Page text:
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Update: The Hilton American Express Ascend Card is now the Hilton Surpass® Card from American Express and is offering a limited-time bonus of 130,000 bonus points + a free weekend night through August 28, 2019.

Contactless cards are EMV chip cards that use NFC (near-field communication) for proximity payments that don’t require you to insert your credit card chip when you make a purchase. Cards with contactless capabilities can be used like a standard chip credit card or for “tap-and-go” payments similar to Apple Pay and Google Pay purchases.

Back in December, TPG predicted that contactless cards would go through a growth period throughout 2019, and it’s beginning to look like that will be the case. The technology is certainly not new to the international marketplace — much of Europe and Australia have been taking advantage of contactless cards for years. However, they’ve been slow to catch on in the US.

What are the benefits of contactless cards?

The most obvious benefit of using contactless cards — both for consumers and retailers — is speed. A transaction that might take an average of 30 seconds by inserting an EMV chip only takes an average of 15 seconds when you go contactless. This helps consumers save time and lets retailers serve more customers in a day. I know an additional 15 seconds may not seem like a big deal, but added up over the course of a week or a month? That’s a lot of time saved.

There are multiple reasons why the US has been behind the curve on adopting contactless payments, with the main reason being that US retailers have been slow to switch their point-of-sale terminals and hardware to be able to accept them. However, as mobile payment options have become more popular, retailers are upgrading their systems to accommodate for contactless payments.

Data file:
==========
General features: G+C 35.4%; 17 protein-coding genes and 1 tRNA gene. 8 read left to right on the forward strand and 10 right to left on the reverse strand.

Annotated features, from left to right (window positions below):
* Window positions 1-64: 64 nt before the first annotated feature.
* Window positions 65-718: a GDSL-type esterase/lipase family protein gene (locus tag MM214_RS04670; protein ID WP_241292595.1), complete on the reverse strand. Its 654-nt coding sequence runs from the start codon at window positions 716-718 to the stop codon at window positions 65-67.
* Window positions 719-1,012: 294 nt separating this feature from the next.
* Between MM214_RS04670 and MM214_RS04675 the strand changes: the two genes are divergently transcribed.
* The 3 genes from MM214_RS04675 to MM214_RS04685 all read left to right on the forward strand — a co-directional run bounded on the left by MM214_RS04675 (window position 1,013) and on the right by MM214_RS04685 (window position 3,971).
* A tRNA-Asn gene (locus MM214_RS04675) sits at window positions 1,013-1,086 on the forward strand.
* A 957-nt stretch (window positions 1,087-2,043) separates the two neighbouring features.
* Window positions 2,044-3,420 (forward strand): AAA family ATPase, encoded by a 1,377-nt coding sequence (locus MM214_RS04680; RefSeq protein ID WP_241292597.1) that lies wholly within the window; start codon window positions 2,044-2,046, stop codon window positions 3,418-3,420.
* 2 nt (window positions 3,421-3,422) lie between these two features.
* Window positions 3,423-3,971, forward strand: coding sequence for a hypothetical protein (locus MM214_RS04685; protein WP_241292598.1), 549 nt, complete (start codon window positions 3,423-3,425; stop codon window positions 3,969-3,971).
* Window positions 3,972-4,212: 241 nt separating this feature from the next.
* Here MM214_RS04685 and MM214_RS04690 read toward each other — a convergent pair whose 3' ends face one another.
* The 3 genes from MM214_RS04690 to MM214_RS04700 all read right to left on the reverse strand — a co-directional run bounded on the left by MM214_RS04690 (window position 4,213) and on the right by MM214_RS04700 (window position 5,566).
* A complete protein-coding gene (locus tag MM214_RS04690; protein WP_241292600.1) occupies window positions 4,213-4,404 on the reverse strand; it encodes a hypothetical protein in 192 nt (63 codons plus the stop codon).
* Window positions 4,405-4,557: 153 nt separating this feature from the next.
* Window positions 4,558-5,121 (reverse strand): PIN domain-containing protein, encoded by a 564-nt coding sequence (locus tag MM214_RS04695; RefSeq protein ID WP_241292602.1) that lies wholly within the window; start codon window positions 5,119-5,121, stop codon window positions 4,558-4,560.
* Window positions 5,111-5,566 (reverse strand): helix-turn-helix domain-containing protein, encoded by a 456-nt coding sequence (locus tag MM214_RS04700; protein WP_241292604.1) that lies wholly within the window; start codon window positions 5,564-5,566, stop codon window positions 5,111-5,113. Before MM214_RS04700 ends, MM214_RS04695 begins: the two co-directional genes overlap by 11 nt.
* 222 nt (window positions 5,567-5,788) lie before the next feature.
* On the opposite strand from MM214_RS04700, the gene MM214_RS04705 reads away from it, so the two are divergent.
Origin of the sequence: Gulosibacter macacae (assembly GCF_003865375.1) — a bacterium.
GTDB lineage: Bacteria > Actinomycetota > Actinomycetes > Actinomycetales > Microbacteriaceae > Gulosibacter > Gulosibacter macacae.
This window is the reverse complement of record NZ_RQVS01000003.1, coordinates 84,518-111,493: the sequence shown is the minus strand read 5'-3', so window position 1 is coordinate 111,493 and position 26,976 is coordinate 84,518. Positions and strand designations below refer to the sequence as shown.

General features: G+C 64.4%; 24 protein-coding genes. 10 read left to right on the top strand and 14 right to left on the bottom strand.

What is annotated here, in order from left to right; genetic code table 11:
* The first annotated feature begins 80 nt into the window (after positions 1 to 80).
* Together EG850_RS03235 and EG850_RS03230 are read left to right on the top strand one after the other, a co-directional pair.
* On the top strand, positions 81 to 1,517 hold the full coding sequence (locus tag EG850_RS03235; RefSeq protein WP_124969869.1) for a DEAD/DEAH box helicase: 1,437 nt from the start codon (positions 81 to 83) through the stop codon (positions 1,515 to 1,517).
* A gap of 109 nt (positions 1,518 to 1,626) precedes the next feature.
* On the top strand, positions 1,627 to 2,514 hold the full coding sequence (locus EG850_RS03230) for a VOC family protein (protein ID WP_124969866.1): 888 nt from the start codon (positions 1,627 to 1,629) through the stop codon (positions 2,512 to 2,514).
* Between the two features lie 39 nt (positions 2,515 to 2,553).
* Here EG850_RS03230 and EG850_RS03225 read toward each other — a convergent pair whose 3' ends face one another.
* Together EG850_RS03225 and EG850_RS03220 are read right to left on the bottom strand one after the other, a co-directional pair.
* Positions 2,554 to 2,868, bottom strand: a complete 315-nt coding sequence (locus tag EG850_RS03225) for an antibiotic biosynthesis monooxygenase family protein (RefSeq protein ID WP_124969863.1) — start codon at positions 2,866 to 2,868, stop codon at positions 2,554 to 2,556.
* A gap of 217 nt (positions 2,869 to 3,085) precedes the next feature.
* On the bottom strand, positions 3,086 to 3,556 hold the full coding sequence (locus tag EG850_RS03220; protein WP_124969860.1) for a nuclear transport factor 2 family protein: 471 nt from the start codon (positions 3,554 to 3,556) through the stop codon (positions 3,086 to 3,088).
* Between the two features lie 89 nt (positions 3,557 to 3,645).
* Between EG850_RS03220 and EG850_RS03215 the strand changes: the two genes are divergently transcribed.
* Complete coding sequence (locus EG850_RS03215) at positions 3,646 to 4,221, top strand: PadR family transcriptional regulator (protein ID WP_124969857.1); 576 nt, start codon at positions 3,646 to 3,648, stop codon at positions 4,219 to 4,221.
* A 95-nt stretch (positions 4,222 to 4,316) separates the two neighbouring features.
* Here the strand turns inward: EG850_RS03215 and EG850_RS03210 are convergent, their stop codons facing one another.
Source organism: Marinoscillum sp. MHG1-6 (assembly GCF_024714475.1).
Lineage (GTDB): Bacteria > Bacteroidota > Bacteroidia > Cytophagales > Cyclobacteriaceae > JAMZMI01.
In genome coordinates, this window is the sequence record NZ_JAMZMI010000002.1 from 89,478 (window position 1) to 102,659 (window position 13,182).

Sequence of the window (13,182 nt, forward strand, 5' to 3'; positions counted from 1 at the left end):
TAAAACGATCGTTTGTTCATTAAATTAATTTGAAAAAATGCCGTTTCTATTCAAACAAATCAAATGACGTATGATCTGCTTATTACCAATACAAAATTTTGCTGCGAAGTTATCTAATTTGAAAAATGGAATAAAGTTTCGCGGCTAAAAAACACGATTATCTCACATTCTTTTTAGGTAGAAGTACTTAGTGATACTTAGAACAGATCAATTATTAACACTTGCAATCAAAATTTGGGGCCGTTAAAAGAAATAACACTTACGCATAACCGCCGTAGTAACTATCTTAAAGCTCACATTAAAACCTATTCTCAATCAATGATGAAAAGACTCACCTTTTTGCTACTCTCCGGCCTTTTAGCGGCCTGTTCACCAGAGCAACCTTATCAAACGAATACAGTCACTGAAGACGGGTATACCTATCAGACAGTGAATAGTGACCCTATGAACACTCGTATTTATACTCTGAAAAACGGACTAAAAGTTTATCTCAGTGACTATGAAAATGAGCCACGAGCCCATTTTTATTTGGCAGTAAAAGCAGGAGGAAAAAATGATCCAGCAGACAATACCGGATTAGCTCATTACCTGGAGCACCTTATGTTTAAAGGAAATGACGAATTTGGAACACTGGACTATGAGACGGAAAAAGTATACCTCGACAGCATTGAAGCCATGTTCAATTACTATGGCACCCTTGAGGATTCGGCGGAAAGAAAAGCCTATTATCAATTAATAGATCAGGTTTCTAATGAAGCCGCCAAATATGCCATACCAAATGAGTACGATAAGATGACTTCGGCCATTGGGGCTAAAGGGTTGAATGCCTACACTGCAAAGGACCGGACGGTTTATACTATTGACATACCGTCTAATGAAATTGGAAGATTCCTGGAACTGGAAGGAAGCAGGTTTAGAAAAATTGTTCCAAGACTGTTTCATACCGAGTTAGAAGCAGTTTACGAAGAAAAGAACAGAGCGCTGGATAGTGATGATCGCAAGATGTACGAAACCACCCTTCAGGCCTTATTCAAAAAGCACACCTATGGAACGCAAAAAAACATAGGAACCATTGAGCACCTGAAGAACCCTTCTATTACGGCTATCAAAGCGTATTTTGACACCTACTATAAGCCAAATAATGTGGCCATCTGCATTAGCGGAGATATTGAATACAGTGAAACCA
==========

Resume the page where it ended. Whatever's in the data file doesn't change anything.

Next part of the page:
Another hesitation, on the consumer side, has been security. A common misconception about NFC payment technology is that it’s easy for thieves to steal your credit card information with a reader. The reality is that contactless payments are just as secure as if you insert your chip into a reader. Each transaction produces a one-time code rather than the same payment info being sent each time you pay, so someone wouldn’t be able to steal your card information for future transactions even if they got close enough to your card with a reader (which is pretty unlikely itself).

As more Americans recognize the benefits of using both mobile wallets and contactless cards, more issuers are rolling out cards with contactless capabilities.

Contactless Credit Cards Currently Available in the US

Most major credit card issuers in the US have started the switch to contactless cards (Barclaycard US, Bank of America and Discover are the last holdouts). I would guess that by the end of 2019, pretty much any credit card will have the option for card holders to go contactless. In the meantime, here’s a list of our favorite cards with tap-and-go capabilities from each issuer.

American Express

American Express® Gold Card

(Photo by Eden Batki / The Points Guy)
(Photo by Eden Batki / The Points Guy)